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For I have become like a wineskin in the smoke,

yet I have not forgotten your statutes.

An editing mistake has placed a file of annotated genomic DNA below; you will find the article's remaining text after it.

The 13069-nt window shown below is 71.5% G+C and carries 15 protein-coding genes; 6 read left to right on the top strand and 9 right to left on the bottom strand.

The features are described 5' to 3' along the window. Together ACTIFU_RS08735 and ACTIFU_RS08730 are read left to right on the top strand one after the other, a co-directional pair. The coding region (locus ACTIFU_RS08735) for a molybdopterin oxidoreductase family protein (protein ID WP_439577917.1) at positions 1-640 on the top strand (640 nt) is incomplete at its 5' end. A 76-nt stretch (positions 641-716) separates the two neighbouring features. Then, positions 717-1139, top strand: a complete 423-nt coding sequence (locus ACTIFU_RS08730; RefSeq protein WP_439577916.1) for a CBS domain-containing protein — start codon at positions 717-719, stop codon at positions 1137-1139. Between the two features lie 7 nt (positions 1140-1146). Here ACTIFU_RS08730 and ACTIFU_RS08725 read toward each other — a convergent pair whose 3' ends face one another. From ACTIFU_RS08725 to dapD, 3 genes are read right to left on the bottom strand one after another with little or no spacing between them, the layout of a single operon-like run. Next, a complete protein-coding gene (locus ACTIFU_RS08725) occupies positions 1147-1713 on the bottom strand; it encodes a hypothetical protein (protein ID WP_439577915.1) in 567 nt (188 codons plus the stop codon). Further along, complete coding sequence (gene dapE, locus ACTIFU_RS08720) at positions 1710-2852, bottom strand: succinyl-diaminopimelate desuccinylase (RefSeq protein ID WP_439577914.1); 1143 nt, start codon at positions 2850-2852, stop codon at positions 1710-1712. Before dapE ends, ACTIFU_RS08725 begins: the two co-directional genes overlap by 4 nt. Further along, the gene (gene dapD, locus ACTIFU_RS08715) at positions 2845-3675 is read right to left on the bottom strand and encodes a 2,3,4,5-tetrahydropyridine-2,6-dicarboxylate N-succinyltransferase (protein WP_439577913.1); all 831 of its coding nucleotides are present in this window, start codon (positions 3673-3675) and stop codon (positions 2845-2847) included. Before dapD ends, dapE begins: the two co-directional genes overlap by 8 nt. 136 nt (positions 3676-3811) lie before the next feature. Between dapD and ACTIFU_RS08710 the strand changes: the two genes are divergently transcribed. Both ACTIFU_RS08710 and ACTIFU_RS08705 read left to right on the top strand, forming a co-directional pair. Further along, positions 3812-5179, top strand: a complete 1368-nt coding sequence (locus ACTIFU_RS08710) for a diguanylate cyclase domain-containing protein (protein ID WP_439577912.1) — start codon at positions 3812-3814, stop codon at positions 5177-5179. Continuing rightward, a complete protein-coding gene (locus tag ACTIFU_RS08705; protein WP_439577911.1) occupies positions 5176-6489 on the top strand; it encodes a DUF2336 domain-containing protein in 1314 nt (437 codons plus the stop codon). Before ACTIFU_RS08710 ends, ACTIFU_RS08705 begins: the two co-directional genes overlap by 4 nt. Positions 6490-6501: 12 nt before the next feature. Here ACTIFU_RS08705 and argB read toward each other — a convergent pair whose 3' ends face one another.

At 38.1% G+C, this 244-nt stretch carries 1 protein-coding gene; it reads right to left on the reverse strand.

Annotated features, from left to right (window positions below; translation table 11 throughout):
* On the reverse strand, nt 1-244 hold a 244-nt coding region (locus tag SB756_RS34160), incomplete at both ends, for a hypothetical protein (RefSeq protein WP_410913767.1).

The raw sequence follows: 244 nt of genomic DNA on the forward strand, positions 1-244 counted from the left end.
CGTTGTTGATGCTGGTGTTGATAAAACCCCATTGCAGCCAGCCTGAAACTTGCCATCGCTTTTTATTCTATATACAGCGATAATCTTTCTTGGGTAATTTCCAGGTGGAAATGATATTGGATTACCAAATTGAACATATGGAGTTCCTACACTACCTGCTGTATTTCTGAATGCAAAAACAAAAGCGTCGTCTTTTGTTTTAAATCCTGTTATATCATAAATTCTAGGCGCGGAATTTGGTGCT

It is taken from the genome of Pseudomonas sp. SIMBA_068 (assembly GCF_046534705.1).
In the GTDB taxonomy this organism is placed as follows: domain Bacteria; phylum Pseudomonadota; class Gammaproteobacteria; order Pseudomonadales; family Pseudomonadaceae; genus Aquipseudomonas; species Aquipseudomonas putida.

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83. For I have been as a bottle in the smoke. 426426     Bottles, among the Jews and other nations of the East, were made of goats’ or kids’ skins, as is the custom among the Eastern nations at this day. When the animal was killed, they cut off its feet and head, and drew it, in that manner, out of the skin without opening the belly. They afterwards sewed up the places where the legs were cut off, and the tail, and when it was filled, they tied it about the neck. In these bottles, not only water, milk, and other liquids were put, but every thing intended to be carried to a distance, whether dry or liquid. To these goat-skin vessels a reference is here undoubtedly made. The peasantry of Asia are in the habit of suspending them from the roof, or hanging them against the walls of their tents or humble dwellings: here they soon become quite black with smoke; for, as in their dwellings there are seldom any chimneys, and the smoke can only escape through an aperture in the roof, or by the door, whenever a fire is lighted the apartment is instantly filled with dense smoke. Accordingly, some suppose that the allusion here chiefly is to the blackness which a bottle contracts by hanging in the smoke; and the translators of our English Bible, by referring in the margin to Job 30:30, as parallel to this, seem to have supposed that the Psalmist refers to the blackness his face contracted by sorrow. “But,” says Harmer, “this can hardly be supposed to be the whole of his thought. In such a case, would he not rather have spoken of the blackness of a pot, as it is supposed the prophet Joel does, (Joel 2:6,) rather than to that of a leather bottle?” — Harmers Observations, volume 1, page 218. When such bottles are suspended in the smoky tent of an Arab, if they do not contain liquids, or are not quite filled by the solids which they hold, they become dry, shrunk, and shriveled; and to this, as well as to their blackness, the Psalmist may allude. Long-continued bodily affliction and mental trouble produce a similar change on the human frame, destroying its beauty and strength by drying up the natural moisture. It has also been thought that there is a contrast between such mean bottles and the rich vessels of gold and silver which were used in the palaces of kings. “My appearance in the state of my exile is as different from what it was when I dwelt at court, as are the gold and silver vessels of a palace from the smoky skin bottles of a poor Arab’s tent, where I am now compelled to reside.” — Ibid. and Paxtons Illustrations, volume 2, pages 409, 410. The particle כי, ki, translated for, might also, not improperly, be resolved into the adverb of time, when; so that we might read the verse in one connected sentence, thus’ When I was like a dried bottle, I, nevertheless, did not forget thy law. The obvious design of the Psalmist is to teach us, that, although he had been proved by severe trials, and wounded to the quick, he yet had not been withdrawn from the fear of God. In comparing himself to a bottle or bladder, he intimates that he was, as it were, parched by the continual heat of adversities. Whence we learn, that that sorrow must have been intense which reduced him to such a state of wretchedness and emaciation, that like a shriveled bottle he was almost dried up. It, however, appears that he intends to point cut, not only the severity of his affliction, but also its lingering nature that he was tormented, as it were, at a slow fire; 427427     “Comme a petit feu.” — Fr. even as the smoke which proceeds from heat dries bladders by slow degrees. The prophet experienced a long series of grief’s, which might have consumed him a hundred times, and that, by their protracted and lingering nature, had he not been sustained by the word of God. In short, it is a genuine evidence of true godliness, when, although plunged into the deepest afflictions, we yet cease not to submit ourselves to God.